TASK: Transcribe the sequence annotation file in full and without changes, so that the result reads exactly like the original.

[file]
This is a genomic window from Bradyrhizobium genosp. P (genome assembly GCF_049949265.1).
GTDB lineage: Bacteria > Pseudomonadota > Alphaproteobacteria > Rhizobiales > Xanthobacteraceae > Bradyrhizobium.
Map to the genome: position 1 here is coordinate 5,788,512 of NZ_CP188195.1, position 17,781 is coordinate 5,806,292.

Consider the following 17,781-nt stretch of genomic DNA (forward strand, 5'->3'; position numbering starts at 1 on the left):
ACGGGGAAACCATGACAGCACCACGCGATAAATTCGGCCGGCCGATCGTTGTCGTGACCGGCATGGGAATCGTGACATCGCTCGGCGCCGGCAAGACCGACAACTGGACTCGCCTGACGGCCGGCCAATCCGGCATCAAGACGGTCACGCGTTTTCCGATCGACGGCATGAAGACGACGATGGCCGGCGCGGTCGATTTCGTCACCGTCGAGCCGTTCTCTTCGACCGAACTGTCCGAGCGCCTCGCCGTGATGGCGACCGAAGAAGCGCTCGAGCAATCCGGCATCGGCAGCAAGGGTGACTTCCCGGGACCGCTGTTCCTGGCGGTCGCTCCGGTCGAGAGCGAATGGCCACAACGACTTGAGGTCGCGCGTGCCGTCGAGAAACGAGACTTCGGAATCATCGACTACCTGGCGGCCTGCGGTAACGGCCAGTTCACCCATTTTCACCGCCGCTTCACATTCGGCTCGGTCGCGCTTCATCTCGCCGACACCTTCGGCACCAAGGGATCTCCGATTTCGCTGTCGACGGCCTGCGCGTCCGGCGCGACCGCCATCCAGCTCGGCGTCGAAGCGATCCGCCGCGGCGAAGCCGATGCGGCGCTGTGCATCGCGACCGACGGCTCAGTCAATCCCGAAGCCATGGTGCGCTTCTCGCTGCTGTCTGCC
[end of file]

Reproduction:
This is a genomic window from Bradyrhizobium genosp. P (genome assembly GCF_049949265.1).
GTDB lineage: Bacteria > Pseudomonadota > Alphaproteobacteria > Rhizobiales > Xanthobacteraceae > Bradyrhizobium.
Map to the genome: position 1 here is coordinate 5,788,512 of NZ_CP188195.1, position 17,781 is coordinate 5,806,292.

Consider the following 17,781-nt stretch of genomic DNA (forward strand, 5'->3'; position numbering starts at 1 on the left):
ACGGGGAAACCATGACAGCACCACGCGATAAATTCGGCCGGCCGATCGTTGTCGTGACCGGCATGGGAATCGTGACATCGCTCGGCGCCGGCAAGACCGACAACTGGACTCGCCTGACGGCCGGCCAATCCGGCATCAAGACGGTCACGCGTTTTCCGATCGACGGCATGAAGACGACGATGGCCGGCGCGGTCGATTTCGTCACCGTCGAGCCGTTCTCTTCGACCGAACTGTCCGAGCGCCTCGCCGTGATGGCGACCGAAGAAGCGCTCGAGCAATCCGGCATCGGCAGCAAGGGTGACTTCCCGGGACCGCTGTTCCTGGCGGTCGCTCCGGTCGAGAGCGAATGGCCACAACGACTTGAGGTCGCGCGTGCCGTCGAGAAACGAGACTTCGGAATCATCGACTACCTGGCGGCCTGCGGTAACGGCCAGTTCACCCATTTTCACCGCCGCTTCACATTCGGCTCGGTCGCGCTTCATCTCGCCGACACCTTCGGCACCAAGGGATCTCCGATTTCGCTGTCGACGGCCTGCGCGTCCGGCGCGACCGCCATCCAGCTCGGCGTCGAAGCGATCCGCCGCGGCGAAGCCGATGCGGCGCTGTGCATCGCGACCGACGGCTCAGTCAATCCCGAAGCCATGGTGCGCTTCTCGCTGCTGTCTGCC